“People eat on the go and forget many of the things they’ve eaten,” suggests nutritionist Orla Walsh. “Ask most people and they’ll tell you they eat lots of fruit and vegetables, but you can’t kid yourself when it’s all been written down and you’ve only had two portions a day.”

Apart from pinpointing where extra calories were coming from, there is also the issue of accountability. Showing your food diary to someone gives you an incentive to keep your bib relatively clean. This is why the diet tool Tweet What You Eat — whereby you keep an online food diary on Twitter — is such a resounding success. With nowhere to hide in big bad cyberspace, users are forced to think about what they put in their mouths. Sounds drastic, but if you’re serious about weight loss, often drastic measures are needed.

So far so good. However, within weeks of food journaling, the novelty began to wear off and the halo began to slip. I’d leave off innocent entries (so what if I’d had half of his banoffi pie on a date? I won’t be seeing him again, so it’s a once-off!), while three glasses of wine became two in print. And, as any seasoned dieter will tell you, denial isn’t just a great big river; it’s the first pit-stop on the way back to size 16.


At the Dublin Nutrition Centre, Orla recommends food diaries to clients in a bid to pinpoint conditions such as IBS and to monitor blood sugar levels. But between the lines, says Orla, you will find out more about your eating habits than you could ever believe.

“Write down whether you are hungry when you start eating, how full you are when you’re finished, and whether you ate fast, or ate because you’re upset or bored,” she suggests.

Esther Blum, author of Eat, Drink & Be Gorgeous, has pinpointed another good reason to keep a food journal; to see how certain foods make you feel.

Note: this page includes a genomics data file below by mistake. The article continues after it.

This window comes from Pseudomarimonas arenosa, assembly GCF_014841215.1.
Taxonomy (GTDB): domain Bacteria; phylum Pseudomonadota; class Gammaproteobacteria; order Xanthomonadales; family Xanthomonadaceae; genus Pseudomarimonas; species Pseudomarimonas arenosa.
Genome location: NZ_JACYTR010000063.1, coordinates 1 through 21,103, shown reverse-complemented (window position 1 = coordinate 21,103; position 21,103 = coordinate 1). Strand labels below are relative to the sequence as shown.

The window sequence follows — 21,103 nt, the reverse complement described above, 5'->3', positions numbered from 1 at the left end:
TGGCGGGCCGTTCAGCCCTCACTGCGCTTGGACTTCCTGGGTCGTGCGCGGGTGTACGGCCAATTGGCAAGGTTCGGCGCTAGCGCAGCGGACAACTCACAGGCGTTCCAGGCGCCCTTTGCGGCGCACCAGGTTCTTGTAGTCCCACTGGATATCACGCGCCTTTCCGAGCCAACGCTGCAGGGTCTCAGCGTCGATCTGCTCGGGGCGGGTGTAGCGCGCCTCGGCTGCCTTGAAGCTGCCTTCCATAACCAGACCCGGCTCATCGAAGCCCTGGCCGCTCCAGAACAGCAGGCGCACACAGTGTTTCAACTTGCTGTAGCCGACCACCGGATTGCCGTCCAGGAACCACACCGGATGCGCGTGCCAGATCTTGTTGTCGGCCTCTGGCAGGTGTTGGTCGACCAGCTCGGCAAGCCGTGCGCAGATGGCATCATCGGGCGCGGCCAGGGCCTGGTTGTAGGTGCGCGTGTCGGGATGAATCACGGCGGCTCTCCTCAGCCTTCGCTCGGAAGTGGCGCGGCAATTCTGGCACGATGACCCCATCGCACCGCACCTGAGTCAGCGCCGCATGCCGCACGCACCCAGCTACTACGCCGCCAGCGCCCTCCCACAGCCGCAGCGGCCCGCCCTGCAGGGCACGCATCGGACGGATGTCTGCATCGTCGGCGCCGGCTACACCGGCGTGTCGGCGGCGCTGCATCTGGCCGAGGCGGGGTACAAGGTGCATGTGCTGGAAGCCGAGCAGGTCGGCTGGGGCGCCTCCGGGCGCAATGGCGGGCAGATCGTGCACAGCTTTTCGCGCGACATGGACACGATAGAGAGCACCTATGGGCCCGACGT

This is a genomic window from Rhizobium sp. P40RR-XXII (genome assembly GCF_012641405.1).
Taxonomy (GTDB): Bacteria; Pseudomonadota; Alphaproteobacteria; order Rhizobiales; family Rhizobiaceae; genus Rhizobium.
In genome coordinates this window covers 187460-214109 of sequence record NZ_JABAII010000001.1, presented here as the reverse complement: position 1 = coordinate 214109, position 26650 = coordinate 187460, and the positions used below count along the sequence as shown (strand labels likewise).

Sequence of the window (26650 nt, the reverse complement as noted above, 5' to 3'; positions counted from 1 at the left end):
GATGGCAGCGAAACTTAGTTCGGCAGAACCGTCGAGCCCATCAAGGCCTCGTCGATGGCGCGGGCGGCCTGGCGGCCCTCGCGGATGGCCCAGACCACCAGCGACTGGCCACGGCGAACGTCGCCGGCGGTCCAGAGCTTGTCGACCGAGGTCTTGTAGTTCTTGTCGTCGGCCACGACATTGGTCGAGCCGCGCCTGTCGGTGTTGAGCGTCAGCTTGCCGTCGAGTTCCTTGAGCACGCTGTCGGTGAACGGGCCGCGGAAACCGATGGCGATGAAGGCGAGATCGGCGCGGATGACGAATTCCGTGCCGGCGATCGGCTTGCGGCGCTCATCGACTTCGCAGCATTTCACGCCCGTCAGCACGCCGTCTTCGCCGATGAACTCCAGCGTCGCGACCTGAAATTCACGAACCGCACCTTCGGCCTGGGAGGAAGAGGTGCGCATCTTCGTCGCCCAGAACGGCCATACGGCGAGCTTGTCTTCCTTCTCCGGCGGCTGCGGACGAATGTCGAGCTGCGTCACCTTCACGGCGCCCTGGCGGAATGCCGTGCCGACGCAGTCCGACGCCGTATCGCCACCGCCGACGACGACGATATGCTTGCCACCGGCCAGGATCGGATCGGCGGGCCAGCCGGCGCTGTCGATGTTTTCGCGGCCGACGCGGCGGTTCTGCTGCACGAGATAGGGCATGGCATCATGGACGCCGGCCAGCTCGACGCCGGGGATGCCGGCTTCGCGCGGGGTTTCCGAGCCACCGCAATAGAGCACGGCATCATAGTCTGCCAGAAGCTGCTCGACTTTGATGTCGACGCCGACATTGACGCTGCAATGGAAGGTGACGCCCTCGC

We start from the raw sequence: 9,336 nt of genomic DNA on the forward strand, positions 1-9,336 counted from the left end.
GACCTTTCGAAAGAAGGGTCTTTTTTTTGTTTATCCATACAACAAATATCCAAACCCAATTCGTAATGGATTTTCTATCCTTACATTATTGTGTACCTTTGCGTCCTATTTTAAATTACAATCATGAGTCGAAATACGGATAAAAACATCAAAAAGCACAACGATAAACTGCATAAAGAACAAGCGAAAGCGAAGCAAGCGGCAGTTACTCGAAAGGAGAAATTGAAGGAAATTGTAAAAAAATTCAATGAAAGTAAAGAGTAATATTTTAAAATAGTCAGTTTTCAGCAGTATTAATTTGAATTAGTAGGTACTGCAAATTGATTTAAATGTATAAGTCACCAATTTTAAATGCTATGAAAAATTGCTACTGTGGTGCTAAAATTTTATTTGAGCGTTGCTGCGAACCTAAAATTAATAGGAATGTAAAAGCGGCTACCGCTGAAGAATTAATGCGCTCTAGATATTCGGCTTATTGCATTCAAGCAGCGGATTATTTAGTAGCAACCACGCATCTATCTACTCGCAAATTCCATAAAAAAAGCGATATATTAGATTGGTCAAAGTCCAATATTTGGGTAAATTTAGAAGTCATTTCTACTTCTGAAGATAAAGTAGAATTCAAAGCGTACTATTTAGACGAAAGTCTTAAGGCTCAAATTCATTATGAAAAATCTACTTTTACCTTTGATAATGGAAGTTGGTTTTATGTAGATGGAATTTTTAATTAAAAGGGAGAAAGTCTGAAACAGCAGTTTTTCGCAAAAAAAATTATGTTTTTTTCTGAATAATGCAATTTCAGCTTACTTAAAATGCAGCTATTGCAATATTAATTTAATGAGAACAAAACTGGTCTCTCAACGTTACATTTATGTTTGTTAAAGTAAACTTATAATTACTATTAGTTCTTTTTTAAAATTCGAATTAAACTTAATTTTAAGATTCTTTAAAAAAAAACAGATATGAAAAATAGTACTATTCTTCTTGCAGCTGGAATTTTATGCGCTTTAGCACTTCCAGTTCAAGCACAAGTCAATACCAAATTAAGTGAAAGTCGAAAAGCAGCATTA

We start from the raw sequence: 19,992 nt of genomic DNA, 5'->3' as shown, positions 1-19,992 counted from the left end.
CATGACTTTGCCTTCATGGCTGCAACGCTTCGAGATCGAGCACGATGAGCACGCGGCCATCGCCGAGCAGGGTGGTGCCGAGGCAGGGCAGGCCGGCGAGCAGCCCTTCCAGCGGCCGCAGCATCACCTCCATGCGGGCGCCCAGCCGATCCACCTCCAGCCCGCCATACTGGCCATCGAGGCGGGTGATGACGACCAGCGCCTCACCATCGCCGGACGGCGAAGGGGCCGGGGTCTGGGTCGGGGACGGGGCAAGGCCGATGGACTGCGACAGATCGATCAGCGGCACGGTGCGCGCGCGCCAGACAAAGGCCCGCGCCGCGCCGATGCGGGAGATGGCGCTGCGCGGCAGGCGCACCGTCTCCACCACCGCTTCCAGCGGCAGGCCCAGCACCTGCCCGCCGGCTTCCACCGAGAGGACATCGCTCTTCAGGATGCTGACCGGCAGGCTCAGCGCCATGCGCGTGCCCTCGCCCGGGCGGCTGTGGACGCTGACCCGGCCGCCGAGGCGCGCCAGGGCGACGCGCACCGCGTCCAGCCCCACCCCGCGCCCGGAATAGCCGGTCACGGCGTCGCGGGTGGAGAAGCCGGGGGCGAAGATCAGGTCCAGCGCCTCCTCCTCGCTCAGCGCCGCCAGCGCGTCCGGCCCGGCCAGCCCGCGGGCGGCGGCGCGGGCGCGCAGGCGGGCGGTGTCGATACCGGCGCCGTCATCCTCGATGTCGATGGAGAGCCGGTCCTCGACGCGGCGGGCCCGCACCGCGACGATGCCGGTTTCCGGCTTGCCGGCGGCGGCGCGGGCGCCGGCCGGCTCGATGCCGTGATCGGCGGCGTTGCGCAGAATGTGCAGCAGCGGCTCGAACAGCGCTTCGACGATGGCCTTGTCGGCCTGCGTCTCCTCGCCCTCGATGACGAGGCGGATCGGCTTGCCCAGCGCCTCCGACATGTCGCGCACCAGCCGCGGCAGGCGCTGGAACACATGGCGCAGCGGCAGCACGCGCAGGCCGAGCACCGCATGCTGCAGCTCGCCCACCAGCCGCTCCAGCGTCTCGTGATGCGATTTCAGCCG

“If you’ve never really believed that food can affect your energy levels and mental acuity, try keeping a food log in which you record how you feel before and after each meal.” she writes. “Writing it down will help you eat mindfully and make the connections among food, mood and energy levels. Be as honest as you can; remember, it’s just to give you a perspective on how certain foods help or hinder your energy levels.”

If the alternative is a life of sit-ups and spinach, I think honesty and self-reflection might be a little easier to swallow in the quest for a new lease of life.


Mariah Carey shed 30 pounds and now wears a size 6 thanks to a 1,500-calorie-a-day diet and a new workout schedule. I’ve said all along that it’s just a matter of consuming less calories than you burn each day and moving a bit more. It’s that simple.

1500 calories a day may not sound like much but it’s actually plenty. I eat five or six meals a day and usually by 5pm I’m still only up to about 900-1000 calories meaning I’ve got another 500 for a fairly substantial dinner in the evening.

You just have to give yourself time, it works!

Here’s the article:Carey

Carey works with a nutritionist and follows a three-day-a-week workout plan and diet regiment from Jenny (formerly Jenny Craig). She’s also the weight-loss company’s new spokeswoman.

“I’m proud of how hard I worked to get my body back,” Carey told Us Weekly. “I had to do this for me.”

Carey, 42, lost the weight six months after giving birth to twins Moroccan and Monroe. “I feel incredible,” said Carey, who admits to gaining an “enormous” amount of weight.

“It was a huge blessing to be able to have the babies,” Carey explained. “But I felt trapped in my body because I couldn’t move.”

Carey, who started on Jenny in July, will appear in commercials for the company. She’s not the first celebrity to do so: Actresses Carrie Fisher and Valerie Bertinelli have also been brand ambassadors.

Carey’s weight isn’t the only thing that has changed since the pregnancy. The artist’s signature singing voice has too.

“Right now I feel like pregnancy actually helped me vocally,” she told the Associated Press. “At this moment my voice is in great shape.”

And with that, Carey has plans to work on new music, which she said is partly inspired by motherhood.

Carey has sold more than 200 million albums worldwide and has scored 18 No. 1 singles.